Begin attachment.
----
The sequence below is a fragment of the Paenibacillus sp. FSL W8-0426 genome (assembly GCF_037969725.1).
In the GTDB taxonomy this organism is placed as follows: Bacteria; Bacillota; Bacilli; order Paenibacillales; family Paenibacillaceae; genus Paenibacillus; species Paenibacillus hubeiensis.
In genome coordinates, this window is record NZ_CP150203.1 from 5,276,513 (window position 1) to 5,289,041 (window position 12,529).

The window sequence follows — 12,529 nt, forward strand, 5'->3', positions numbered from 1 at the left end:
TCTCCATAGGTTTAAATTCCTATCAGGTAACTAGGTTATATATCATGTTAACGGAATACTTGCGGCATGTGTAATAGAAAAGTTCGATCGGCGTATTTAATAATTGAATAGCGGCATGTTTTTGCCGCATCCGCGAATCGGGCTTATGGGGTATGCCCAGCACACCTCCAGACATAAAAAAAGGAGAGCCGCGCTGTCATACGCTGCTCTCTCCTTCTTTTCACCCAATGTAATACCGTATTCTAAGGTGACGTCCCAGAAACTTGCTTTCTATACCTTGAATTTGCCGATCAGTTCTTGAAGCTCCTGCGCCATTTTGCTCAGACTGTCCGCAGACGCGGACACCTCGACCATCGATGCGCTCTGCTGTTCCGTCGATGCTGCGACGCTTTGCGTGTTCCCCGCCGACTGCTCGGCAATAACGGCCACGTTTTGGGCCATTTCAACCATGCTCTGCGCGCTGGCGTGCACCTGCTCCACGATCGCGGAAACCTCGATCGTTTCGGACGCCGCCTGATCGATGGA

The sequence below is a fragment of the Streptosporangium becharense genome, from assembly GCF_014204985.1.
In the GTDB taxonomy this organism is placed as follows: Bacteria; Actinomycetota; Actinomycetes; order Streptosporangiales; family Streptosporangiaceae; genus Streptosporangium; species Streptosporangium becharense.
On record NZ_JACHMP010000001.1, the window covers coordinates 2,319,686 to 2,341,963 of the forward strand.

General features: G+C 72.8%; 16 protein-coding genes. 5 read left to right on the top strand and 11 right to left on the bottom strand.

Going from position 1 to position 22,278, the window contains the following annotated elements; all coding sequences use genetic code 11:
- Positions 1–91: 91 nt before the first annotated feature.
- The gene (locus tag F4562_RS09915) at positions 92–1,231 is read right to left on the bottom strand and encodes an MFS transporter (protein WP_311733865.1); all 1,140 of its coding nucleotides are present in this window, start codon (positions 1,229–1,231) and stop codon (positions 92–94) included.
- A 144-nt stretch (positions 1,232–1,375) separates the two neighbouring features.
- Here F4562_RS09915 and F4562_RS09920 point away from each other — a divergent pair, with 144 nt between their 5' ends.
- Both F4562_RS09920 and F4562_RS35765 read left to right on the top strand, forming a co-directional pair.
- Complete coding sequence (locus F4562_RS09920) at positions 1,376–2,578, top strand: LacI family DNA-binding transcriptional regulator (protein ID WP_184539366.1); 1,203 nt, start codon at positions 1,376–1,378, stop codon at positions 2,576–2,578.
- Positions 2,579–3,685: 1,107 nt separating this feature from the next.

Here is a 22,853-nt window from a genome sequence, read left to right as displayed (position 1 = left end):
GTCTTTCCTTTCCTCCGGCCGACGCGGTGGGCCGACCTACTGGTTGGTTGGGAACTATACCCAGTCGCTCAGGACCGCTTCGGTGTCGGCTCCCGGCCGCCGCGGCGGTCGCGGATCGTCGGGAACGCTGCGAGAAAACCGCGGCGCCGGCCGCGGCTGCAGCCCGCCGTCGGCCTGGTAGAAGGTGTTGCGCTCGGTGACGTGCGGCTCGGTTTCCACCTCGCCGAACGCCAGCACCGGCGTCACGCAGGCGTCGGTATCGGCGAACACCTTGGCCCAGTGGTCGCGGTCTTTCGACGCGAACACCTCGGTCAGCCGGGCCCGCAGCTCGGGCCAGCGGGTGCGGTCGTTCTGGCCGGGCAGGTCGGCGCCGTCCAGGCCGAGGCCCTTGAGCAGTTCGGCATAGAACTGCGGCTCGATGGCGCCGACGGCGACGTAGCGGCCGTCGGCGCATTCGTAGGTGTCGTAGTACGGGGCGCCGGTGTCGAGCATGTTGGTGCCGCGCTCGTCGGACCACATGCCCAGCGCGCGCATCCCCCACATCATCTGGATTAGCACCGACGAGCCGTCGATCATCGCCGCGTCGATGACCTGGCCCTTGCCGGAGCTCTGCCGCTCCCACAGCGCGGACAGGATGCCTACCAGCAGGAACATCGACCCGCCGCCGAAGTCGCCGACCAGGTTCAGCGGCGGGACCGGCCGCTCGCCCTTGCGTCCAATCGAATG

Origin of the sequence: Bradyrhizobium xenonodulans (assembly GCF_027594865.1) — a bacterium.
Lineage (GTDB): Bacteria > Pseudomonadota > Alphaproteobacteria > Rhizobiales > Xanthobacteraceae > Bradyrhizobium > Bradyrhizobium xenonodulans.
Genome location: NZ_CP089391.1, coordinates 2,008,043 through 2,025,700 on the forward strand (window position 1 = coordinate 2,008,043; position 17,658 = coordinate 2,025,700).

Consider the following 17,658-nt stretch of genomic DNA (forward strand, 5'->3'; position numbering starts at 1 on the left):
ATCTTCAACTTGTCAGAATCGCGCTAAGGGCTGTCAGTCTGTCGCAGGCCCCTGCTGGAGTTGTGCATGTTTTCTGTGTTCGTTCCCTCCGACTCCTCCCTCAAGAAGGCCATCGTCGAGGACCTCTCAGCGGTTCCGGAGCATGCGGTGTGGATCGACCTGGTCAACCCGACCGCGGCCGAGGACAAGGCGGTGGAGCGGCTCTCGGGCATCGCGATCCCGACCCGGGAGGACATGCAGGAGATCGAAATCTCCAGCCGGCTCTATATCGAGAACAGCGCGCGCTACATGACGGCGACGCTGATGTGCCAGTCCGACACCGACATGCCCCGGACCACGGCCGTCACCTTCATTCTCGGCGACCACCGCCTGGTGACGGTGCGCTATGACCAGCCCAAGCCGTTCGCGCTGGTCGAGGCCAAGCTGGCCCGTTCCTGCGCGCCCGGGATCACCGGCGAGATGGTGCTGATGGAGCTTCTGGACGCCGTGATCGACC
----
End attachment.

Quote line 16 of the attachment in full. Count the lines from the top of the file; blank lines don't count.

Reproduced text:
- Complete coding sequence (locus F4562_RS09920) at positions 1,376–2,578, top strand: LacI family DNA-binding transcriptional regulator (protein ID WP_184539366.1); 1,203 nt, start codon at positions 1,376–1,378, stop codon at positions 2,576–2,578.